Sparrowhawk is killed by peregrines


LAST week the Chichester cathedral peregrines killed a sparrowhawk and brought it home for the four chicks to eat.

The RSPB staff on duty at the Cloisters café and shop reported seeing the prey which had a grey, barred tail like this one in the photograph by reader Joan Scowen of Fishbourne.

This particular bird in Mrs Scowen’s picture was sitting in her garden border having just missed catching a bird and was recovering for several minutes after the abortive chase. This is quite a common occurrence. They usually take time to get over the excitement of the chase and have to sit quietly to get their breath back. One can just imagine how this slippery bird which can twist and turn at speed through small gaps in the bushes must have tried every trick in the book to avoid being caught by a peregrine.

Of course, peregrines rely on speed and surprise so the sparrowhawk just may not have known what had hit it as it in turn was in pursuit of something else.

Back in 1921 my father saw a peregrine on Baggy Point in North Devon stoop onto a kestrel which was hovering above the heath looking for a vole to catch. The kestrel was bumped on the back and it fell dead and the peregrine came down and ate the carcas there and then.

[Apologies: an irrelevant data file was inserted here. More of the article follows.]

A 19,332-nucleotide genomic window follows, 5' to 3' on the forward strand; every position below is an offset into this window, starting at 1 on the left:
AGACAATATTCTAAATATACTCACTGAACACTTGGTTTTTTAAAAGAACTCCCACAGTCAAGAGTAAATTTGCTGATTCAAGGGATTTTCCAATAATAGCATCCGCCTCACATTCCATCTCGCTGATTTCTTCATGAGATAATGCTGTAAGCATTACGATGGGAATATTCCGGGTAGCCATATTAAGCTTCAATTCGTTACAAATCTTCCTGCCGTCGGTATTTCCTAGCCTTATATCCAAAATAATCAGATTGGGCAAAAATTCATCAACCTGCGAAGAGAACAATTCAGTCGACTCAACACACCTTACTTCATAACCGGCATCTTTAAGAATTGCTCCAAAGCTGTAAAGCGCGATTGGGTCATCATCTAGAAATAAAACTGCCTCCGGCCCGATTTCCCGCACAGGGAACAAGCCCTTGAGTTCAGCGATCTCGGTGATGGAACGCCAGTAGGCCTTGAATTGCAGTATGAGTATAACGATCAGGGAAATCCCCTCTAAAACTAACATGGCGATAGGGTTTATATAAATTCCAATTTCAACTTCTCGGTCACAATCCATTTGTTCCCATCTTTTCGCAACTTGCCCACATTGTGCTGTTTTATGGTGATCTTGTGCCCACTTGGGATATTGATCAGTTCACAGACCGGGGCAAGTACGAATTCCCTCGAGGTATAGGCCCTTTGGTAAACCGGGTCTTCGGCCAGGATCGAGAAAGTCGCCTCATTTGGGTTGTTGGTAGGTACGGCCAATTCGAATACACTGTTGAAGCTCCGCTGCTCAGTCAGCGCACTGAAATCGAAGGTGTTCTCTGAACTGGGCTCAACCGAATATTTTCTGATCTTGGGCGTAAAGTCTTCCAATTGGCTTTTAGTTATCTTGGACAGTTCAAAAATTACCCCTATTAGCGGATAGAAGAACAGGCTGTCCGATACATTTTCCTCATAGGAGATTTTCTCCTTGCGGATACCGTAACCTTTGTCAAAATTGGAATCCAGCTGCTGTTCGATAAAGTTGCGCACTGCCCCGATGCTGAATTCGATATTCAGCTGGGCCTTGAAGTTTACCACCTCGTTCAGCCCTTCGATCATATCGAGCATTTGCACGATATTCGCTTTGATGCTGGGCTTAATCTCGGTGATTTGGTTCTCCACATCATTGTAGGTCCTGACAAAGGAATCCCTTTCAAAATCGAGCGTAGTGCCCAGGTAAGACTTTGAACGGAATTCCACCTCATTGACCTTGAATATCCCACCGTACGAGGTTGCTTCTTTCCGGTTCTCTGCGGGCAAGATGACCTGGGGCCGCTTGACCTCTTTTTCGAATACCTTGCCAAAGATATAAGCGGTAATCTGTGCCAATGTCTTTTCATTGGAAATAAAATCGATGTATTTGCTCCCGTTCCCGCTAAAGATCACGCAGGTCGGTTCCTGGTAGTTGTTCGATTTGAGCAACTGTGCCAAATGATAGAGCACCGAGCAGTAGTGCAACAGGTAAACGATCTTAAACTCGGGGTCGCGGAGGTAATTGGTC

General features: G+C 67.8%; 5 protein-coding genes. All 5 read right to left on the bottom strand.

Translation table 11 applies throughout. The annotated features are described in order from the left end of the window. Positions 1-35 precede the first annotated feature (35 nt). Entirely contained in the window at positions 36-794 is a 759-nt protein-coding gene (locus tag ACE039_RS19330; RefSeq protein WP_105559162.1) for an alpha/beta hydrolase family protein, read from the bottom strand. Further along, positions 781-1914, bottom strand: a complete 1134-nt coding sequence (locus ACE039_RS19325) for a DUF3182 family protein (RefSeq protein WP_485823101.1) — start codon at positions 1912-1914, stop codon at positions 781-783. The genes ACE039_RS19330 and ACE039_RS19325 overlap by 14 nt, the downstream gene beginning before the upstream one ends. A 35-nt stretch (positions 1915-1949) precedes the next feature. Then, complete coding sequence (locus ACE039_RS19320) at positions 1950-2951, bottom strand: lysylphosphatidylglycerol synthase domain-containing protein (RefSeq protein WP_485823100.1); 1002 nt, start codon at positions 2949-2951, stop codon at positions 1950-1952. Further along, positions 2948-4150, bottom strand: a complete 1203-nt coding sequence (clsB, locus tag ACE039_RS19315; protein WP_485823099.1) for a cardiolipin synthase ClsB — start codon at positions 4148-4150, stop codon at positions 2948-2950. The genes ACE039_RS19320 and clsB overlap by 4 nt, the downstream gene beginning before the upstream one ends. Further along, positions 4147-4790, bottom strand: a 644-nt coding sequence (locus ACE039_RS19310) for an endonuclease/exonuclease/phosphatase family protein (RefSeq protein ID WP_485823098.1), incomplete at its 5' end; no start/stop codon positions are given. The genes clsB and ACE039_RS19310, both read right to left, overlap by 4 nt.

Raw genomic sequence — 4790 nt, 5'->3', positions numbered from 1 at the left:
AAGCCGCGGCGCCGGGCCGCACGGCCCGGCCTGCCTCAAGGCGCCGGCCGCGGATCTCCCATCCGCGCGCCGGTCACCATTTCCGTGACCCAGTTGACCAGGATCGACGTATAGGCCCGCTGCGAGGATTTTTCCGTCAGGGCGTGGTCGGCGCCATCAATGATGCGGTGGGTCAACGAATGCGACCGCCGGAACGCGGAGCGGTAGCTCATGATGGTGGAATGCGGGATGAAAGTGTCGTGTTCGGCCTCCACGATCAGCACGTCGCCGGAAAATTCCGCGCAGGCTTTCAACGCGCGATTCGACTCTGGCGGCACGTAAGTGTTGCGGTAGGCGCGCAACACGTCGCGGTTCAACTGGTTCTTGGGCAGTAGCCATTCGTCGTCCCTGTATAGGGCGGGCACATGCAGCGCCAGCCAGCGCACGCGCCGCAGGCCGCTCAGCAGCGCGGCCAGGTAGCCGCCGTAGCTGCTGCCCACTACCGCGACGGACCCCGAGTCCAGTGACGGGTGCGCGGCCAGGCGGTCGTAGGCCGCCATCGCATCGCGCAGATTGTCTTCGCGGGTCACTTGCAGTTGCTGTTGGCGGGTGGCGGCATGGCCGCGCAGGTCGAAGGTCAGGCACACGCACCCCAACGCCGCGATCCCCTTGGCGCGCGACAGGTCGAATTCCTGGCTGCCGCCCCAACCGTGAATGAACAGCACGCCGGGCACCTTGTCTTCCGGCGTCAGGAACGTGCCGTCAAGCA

But the usual target of the tiercel at Chichester, he being much smaller than his mate the falcon, has been juvenile starlings. These breed in the rooftops of the city on old chimney pots and old buildings. These are easy to carry and prepare for the family.

Once last week the falcon went out and got a wood pigeon, which is much heavier to carry home. A few years ago she actually brought back a mallard which is probably heavier than she is herself.

She is still a very strong mother despite having produced 42 children over the past decade. She also joins in chasing buzzards and red kites away from the cathedral.

She stooped onto a buzzard last year and hit it with such force that a small cloud of feathers burst from the buzzard’s back.

RSPB staff who watch every move of this famous pair of peregrines on film (also available to the public until July) saw the tiercel bring back a magpie last week. That must have been quite a struggle for him. It may have been a youngster, just out of the nest. Few will deny him one of those.

So far this year there do not seem to have been any piracy from the herring gulls which also nest nearby on rooftops. Last year they had their eye on the young peregrines and made one or two sorties close by the nestbox in the south east turret.

They do not seem to have been part of the prey potential but my father did see them knocked down in Devon back in the twenties.

Richard Williamson